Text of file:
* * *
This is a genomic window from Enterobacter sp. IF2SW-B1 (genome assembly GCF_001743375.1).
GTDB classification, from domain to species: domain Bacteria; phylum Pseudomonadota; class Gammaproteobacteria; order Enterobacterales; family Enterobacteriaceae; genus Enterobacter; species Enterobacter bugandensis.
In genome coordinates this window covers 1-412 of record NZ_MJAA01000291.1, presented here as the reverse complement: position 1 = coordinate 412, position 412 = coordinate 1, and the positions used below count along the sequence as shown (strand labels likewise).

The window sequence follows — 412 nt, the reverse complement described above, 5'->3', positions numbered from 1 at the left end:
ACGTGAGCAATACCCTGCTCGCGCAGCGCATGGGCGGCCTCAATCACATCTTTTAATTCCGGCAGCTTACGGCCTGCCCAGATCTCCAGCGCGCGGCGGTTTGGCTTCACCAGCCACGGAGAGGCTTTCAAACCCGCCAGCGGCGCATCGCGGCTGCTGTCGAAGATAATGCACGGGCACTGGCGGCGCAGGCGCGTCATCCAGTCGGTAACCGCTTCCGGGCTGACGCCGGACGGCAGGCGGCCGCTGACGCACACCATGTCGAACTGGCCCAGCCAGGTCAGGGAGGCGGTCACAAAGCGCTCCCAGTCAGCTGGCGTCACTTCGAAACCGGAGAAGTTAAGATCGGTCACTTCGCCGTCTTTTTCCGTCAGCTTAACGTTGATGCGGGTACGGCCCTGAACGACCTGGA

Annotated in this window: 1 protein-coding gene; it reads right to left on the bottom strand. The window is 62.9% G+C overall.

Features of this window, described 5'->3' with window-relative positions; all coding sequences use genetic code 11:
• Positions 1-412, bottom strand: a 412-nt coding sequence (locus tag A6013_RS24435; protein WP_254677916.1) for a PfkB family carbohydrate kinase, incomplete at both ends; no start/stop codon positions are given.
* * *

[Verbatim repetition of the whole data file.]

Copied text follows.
This is a genomic window from Enterobacter sp. IF2SW-B1 (genome assembly GCF_001743375.1).
GTDB classification, from domain to species: domain Bacteria; phylum Pseudomonadota; class Gammaproteobacteria; order Enterobacterales; family Enterobacteriaceae; genus Enterobacter; species Enterobacter bugandensis.
In genome coordinates this window covers 1-412 of record NZ_MJAA01000291.1, presented here as the reverse complement: position 1 = coordinate 412, position 412 = coordinate 1, and the positions used below count along the sequence as shown (strand labels likewise).

The window sequence follows — 412 nt, the reverse complement described above, 5'->3', positions numbered from 1 at the left end:
ACGTGAGCAATACCCTGCTCGCGCAGCGCATGGGCGGCCTCAATCACATCTTTTAATTCCGGCAGCTTACGGCCTGCCCAGATCTCCAGCGCGCGGCGGTTTGGCTTCACCAGCCACGGAGAGGCTTTCAAACCCGCCAGCGGCGCATCGCGGCTGCTGTCGAAGATAATGCACGGGCACTGGCGGCGCAGGCGCGTCATCCAGTCGGTAACCGCTTCCGGGCTGACGCCGGACGGCAGGCGGCCGCTGACGCACACCATGTCGAACTGGCCCAGCCAGGTCAGGGAGGCGGTCACAAAGCGCTCCCAGTCAGCTGGCGTCACTTCGAAACCGGAGAAGTTAAGATCGGTCACTTCGCCGTCTTTTTCCGTCAGCTTAACGTTGATGCGGGTACGGCCCTGAACGACCTGGA

Annotated in this window: 1 protein-coding gene; it reads right to left on the bottom strand. The window is 62.9% G+C overall.

Features of this window, described 5'->3' with window-relative positions; all coding sequences use genetic code 11:
• Positions 1-412, bottom strand: a 412-nt coding sequence (locus tag A6013_RS24435; protein WP_254677916.1) for a PfkB family carbohydrate kinase, incomplete at both ends; no start/stop codon positions are given.